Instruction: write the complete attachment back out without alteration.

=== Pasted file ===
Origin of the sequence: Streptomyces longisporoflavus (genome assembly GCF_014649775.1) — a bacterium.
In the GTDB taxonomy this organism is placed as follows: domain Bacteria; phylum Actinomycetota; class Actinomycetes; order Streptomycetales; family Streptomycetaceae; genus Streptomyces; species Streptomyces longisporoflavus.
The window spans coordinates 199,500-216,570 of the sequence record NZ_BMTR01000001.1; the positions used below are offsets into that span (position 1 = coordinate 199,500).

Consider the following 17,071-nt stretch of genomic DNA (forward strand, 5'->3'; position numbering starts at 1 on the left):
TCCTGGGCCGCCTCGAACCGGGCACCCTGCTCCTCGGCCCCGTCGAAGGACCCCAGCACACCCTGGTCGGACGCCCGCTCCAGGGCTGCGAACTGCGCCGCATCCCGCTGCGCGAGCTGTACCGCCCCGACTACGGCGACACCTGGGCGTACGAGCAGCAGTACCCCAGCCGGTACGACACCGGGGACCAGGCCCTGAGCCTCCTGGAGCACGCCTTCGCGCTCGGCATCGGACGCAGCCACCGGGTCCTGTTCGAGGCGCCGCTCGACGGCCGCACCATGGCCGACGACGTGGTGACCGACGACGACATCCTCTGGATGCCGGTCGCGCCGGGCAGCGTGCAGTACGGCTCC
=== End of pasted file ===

Origin of the sequence: Streptomyces longisporoflavus (genome assembly GCF_014649775.1) — a bacterium.
In the GTDB taxonomy this organism is placed as follows: domain Bacteria; phylum Actinomycetota; class Actinomycetes; order Streptomycetales; family Streptomycetaceae; genus Streptomyces; species Streptomyces longisporoflavus.
The window spans coordinates 199,500-216,570 of the sequence record NZ_BMTR01000001.1; the positions used below are offsets into that span (position 1 = coordinate 199,500).

Consider the following 17,071-nt stretch of genomic DNA (forward strand, 5'->3'; position numbering starts at 1 on the left):
TCCTGGGCCGCCTCGAACCGGGCACCCTGCTCCTCGGCCCCGTCGAAGGACCCCAGCACACCCTGGTCGGACGCCCGCTCCAGGGCTGCGAACTGCGCCGCATCCCGCTGCGCGAGCTGTACCGCCCCGACTACGGCGACACCTGGGCGTACGAGCAGCAGTACCCCAGCCGGTACGACACCGGGGACCAGGCCCTGAGCCTCCTGGAGCACGCCTTCGCGCTCGGCATCGGACGCAGCCACCGGGTCCTGTTCGAGGCGCCGCTCGACGGCCGCACCATGGCCGACGACGTGGTGACCGACGACGACATCCTCTGGATGCCGGTCGCGCCGGGCAGCGTGCAGTACGGCTCC